The average Long Island resident heating their home with gas...

The average Long Island resident heating their home with gas will pay $300 more than last year. Credit: Newsday/Mark Harrington

Heating costs are soaring. If you are stuck paying an oil company or National Grid for your heat and hot water, be prepared to hand over a lot more this winter. The average Long Island resident heating their home with gas will pay $300 more than last year — more for homes on heating oil.

These skyrocketing costs lay bare the stark reality of New York’s reliance on fossil fuels: We are paying a huge bill for the dirty energy driving climate destruction. The All-Electric Building Act can help.

The All-Electric Building Act bans fossil fuel heating and hot water systems in new construction statewide starting in 2024, freeing occupants of new housing from costly oil and gas bills. New larger buildings would have until 2027 to make the shift. Existing homes would not be covered by the law’s requirements.

The All-Electric Building Act is a win for our wallets. National Grid users can expect to pay 29% more this winter to heat their homes and hot water. The increase in cost is even worse for oil — heating oil costs are up 35% from last year. In November, they hit a whopping $6 per gallon. A new analysis by think tank Win Climate found that the All-Electric Building Act would bring average cost savings of over $1,000 to residents of new electric homes on Long Island every year compared to homes relying on fossil fuels.

The legislation would keep money out of polluters’ pockets. As fossil fuel companies like Exxon Mobil, Shell and Chevron post record profits, raking in over $130 billion combined last year, industry profiteering has led to congressional hearings and an investigation by state Attorney General Letitia James. By banning fossil fuels in new construction, the All-Electric Building Act would help make sure our monthly energy bills don’t pad profiteers’ bottom line.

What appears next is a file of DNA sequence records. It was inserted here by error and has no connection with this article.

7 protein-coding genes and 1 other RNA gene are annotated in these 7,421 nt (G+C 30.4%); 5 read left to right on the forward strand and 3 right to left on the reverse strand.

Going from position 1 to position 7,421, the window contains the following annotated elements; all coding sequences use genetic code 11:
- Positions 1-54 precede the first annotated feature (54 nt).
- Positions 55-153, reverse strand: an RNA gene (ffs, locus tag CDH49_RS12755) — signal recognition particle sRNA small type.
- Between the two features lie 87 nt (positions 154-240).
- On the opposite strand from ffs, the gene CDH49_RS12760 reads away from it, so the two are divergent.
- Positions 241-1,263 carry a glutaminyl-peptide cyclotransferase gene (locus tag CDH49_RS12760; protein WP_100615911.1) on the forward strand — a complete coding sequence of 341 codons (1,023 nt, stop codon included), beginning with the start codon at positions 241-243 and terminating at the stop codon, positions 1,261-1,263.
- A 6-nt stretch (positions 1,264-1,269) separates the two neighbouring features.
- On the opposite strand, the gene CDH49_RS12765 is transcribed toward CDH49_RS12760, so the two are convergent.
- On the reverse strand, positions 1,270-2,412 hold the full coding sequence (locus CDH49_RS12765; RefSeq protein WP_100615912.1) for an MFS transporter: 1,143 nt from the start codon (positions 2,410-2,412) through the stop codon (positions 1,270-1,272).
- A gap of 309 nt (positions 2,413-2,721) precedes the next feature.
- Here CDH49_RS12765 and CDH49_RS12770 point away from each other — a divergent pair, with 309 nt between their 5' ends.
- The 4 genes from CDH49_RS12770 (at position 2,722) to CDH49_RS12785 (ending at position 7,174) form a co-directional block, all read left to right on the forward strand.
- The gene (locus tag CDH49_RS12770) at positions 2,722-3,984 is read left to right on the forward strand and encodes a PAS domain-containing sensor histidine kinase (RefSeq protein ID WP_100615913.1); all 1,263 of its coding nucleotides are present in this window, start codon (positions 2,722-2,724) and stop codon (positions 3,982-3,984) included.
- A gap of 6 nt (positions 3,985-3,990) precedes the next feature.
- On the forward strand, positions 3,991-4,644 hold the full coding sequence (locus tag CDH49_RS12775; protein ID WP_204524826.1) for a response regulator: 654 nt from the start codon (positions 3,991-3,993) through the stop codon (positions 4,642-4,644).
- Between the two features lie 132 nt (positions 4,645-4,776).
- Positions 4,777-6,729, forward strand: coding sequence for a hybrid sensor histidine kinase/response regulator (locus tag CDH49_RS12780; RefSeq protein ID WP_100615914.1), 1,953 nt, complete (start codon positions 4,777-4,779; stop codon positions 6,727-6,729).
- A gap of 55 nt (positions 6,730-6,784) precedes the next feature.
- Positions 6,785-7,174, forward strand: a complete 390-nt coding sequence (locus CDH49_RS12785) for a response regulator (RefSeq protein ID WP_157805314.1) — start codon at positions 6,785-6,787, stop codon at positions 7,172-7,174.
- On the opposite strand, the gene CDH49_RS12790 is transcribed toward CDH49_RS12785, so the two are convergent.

The legislation would make a major dent in New York’s climate-warming greenhouse gas emissions. Almost one-third of our state’s climate pollution comes from the use of fossil fuels in buildings. It doesn’t have to be this way. Long Island is ideally situated to take advantage of wind and solar energy. The Long Island Power Authority has been working to shift our electricity supply away from fossil fuels, planning a future of renewable energy and battery storage, a transition we expect would be hastened if LIPA becomes a truly public system. Long Island’s future building stock needs to follow suit and shift away from fossil fuels. With less than a decade left to avert the worst of climate change, we simply can’t keep constructing new buildings reliant on polluting oil and gas.

Long Island, our wallets and our climate need the statewide All-Electric Building Act. Despite dozens of co-sponsors in the State Legislature, it died in the Assembly under Speaker Carl Heastie’s watch last year. This year must be different, and Long Island’s legislative delegation must take up the cause.

Reducing onerous energy bills for New Yorkers must be a priority for the State Legislature this year. Gov. Kathy Hochul's budget proposal last week included a ban on fossil fuels in new buildings, albeit with a slower timeline than is feasible and necessary. It is imperative that Hochul, Senate Majority Leader Andrea Stewart-Cousins, and Heastie include the All-Electric Building Act in the state budget to expedite the passage of this important bill.

This guest essay reflects the view of Eric Weltman, senior New York organizer with the national advocacy group Food & Water Watch, and Fred Harrison, volunteer leader with Food & Water Watch based in Merrick.

This guest essay reflects the views of Eric Weltman, senior New York organizer with the national advocacy group Food & Water Watch, and Fred Harrison, volunteer leader with Food & Water Watch based in Merrick.

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